In conclusion, we describe the ocular trauma related to the combined prolonged NIV use via an oro-nasal interface and lateral-positioning of a patient affected by COVID19 severe ARDS. Great caution should be taken with these patients due to the potential onset of side effects “The eye may be the spy of interface/NIV related injury”.

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Prolonged active prone positioning in spontaneously breathing non-intubated patients with COVID-19-associated hypoxemic acute respiratory failure with PaO2/FiO2 >150.
E Buonamico, VN Quaranta, E Boniello, et al.
Risk factors for transfer from Respiratory Intermediate Care Unit to Intensive Care Unit in COVID-19.
Respir Investig, 59 (2021), pp. 602-607
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Baseline characteristics and outcomes of COVID-19 patients admitted to a Respiratory Intensive Care Unit (RICU) in Southern Italy.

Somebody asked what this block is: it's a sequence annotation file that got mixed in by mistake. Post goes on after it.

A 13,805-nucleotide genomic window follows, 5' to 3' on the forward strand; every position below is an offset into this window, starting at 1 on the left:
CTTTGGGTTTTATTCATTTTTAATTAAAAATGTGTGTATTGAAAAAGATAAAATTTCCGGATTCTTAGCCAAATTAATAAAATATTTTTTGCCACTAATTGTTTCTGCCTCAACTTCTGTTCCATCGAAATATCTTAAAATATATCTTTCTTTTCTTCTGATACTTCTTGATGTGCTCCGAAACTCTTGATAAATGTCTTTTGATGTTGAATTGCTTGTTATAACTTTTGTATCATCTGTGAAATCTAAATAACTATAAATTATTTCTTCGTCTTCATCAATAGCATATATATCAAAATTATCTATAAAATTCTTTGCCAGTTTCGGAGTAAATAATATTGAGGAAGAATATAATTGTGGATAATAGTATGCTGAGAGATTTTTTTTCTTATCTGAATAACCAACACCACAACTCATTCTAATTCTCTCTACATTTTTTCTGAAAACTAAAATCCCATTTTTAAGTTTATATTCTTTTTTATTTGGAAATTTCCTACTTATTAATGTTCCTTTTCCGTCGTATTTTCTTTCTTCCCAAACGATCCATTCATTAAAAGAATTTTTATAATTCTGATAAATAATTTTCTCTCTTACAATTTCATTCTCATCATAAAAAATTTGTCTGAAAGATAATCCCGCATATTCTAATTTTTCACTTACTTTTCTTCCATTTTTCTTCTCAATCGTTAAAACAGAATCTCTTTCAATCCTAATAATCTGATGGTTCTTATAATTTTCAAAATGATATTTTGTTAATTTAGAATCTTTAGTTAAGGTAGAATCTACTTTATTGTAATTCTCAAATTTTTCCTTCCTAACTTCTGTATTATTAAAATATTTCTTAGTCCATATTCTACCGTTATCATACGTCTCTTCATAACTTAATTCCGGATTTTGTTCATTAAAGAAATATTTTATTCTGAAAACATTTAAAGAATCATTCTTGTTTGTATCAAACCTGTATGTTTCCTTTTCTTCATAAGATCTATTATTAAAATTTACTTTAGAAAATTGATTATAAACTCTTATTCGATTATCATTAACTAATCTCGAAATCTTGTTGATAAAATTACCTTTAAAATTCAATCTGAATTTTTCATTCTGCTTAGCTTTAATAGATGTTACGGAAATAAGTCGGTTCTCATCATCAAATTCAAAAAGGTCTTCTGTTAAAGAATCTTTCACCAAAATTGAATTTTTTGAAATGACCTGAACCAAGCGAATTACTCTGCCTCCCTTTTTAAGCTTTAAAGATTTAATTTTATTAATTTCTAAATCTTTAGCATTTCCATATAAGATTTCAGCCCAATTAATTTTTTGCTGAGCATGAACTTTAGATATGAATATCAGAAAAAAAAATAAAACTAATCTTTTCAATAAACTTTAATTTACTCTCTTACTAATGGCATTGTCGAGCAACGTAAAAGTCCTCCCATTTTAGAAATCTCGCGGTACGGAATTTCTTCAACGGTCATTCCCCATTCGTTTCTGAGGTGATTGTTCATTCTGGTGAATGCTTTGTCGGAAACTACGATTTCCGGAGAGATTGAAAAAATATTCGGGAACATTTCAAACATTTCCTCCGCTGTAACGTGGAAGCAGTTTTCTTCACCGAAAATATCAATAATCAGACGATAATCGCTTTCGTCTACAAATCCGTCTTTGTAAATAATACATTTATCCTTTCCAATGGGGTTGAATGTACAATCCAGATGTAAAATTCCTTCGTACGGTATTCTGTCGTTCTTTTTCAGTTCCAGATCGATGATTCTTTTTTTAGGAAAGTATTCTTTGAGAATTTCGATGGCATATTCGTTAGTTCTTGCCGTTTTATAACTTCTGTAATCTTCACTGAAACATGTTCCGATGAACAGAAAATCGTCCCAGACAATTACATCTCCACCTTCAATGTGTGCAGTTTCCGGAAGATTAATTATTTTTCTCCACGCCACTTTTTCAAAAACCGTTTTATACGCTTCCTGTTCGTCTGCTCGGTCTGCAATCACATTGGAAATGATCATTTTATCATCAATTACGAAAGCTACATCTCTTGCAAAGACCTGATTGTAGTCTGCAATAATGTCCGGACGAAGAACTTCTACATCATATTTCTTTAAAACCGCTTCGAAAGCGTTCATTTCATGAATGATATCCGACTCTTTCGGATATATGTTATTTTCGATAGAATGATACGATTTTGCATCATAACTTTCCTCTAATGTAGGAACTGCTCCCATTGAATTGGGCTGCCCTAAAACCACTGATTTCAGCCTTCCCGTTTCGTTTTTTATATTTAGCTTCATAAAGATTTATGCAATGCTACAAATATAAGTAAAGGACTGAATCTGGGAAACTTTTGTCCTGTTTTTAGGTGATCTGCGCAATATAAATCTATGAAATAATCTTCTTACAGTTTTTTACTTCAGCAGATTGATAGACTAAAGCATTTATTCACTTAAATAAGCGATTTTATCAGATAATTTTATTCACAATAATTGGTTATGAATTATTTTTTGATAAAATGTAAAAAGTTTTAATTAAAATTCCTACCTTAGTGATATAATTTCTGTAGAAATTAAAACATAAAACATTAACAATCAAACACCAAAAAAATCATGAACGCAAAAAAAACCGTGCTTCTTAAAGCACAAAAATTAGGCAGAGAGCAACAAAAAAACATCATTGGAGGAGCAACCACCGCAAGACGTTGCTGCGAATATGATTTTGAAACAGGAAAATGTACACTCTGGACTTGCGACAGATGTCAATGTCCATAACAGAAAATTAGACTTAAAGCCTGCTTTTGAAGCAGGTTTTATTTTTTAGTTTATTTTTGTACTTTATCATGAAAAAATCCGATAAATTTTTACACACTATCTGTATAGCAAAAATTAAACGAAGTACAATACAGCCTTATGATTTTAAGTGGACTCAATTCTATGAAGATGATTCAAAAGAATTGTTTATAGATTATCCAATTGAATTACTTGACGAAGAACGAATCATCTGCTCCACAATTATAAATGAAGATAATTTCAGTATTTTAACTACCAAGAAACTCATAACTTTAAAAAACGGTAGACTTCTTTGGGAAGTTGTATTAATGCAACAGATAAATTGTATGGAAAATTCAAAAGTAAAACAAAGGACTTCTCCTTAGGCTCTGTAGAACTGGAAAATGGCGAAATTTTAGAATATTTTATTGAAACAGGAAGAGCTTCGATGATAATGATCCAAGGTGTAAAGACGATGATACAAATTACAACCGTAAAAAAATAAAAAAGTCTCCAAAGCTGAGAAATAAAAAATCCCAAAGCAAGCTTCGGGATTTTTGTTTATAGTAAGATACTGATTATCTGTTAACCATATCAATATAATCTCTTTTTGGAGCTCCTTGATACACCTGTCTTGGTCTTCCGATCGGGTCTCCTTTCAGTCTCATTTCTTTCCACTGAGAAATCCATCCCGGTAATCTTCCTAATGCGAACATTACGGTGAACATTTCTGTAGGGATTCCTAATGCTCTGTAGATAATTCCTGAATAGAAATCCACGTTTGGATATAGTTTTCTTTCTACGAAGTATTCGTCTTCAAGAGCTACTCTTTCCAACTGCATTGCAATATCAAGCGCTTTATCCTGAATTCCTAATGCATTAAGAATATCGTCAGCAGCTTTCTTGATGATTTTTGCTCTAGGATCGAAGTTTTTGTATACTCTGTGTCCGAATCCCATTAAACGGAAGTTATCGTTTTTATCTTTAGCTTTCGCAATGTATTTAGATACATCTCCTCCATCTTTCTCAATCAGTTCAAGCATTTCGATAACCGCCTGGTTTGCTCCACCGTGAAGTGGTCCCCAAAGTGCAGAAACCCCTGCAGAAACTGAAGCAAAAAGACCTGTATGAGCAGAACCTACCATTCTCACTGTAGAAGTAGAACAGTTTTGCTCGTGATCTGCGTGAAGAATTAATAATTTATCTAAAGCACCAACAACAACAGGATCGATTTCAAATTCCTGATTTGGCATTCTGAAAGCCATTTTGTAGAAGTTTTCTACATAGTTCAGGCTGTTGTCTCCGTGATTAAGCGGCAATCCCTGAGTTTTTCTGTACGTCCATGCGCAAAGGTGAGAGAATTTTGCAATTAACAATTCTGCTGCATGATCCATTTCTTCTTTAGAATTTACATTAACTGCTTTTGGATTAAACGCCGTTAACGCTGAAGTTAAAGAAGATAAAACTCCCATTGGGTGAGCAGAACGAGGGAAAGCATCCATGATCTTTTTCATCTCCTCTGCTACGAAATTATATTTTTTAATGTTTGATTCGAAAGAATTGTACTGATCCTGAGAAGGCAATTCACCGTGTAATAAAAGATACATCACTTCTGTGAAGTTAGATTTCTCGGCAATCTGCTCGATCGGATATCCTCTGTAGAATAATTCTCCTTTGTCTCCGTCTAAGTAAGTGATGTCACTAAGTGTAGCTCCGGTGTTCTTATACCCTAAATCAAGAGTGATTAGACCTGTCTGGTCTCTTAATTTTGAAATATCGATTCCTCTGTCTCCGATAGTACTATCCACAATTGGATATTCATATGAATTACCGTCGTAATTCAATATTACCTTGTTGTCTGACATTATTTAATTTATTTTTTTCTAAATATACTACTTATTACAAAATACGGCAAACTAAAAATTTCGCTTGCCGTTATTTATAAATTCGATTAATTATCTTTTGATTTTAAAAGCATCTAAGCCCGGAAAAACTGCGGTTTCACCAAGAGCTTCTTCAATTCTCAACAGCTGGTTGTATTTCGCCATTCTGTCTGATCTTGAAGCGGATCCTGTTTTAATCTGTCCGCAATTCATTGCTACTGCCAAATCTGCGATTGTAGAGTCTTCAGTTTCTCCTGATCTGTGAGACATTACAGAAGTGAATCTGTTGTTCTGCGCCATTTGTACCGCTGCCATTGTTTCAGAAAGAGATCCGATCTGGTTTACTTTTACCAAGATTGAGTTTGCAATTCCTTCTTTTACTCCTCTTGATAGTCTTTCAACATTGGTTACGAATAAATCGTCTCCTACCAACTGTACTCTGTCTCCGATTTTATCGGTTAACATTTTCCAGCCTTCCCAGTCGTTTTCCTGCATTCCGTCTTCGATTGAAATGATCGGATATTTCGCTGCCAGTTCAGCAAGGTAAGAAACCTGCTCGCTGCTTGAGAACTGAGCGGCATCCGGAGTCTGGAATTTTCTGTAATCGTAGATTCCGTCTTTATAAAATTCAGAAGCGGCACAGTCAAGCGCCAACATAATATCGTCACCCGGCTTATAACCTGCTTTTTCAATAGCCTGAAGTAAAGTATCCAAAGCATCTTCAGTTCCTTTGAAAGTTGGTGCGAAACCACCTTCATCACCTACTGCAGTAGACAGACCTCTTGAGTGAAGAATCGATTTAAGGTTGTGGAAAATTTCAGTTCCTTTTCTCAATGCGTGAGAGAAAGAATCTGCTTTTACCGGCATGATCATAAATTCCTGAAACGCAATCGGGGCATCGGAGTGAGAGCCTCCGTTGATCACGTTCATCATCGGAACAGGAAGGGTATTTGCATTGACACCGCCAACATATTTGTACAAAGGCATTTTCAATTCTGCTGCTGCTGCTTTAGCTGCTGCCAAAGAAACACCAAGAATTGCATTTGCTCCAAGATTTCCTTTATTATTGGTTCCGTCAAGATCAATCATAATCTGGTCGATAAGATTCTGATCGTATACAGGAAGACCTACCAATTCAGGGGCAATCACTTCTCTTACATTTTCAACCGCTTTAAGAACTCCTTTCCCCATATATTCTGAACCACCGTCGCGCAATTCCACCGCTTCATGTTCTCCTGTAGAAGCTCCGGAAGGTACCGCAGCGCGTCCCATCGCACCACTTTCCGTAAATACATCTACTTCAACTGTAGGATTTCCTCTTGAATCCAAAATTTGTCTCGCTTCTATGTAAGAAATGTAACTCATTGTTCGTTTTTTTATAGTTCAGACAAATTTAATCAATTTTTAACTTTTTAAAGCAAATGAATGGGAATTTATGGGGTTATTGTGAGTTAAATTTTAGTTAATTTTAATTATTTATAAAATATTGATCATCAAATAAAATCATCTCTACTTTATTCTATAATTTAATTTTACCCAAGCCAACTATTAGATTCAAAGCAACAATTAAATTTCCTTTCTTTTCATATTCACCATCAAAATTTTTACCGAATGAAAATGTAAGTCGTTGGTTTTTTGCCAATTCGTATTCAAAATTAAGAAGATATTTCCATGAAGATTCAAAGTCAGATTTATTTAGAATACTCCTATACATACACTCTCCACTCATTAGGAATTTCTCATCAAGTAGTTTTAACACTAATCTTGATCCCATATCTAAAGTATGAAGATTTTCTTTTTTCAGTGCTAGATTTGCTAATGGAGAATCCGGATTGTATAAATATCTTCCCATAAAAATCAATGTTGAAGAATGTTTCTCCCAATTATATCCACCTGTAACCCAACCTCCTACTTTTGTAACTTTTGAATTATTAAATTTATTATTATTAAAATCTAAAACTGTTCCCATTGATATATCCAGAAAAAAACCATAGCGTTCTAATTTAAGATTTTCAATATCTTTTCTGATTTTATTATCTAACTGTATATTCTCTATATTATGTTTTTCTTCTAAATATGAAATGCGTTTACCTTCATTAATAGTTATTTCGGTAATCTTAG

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Pulmonology, 27 (2021), pp. 448-452
M Raurell-Torredà, E Argilaga-Molero, M Colomer-Plana, A Ródenas-Fransico, MT Ruiz-Garcia, J Uya Muntaña.
Optimising non-invasive mechanical ventilation: which unit should care for these patients? A cohort study.
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Use of helmet CPAP in COVID-19 - a practical review.
Pulmonology, 27 (2021), pp. 413-422
Copyright © 2022. Sociedade Portuguesa de Pneumologia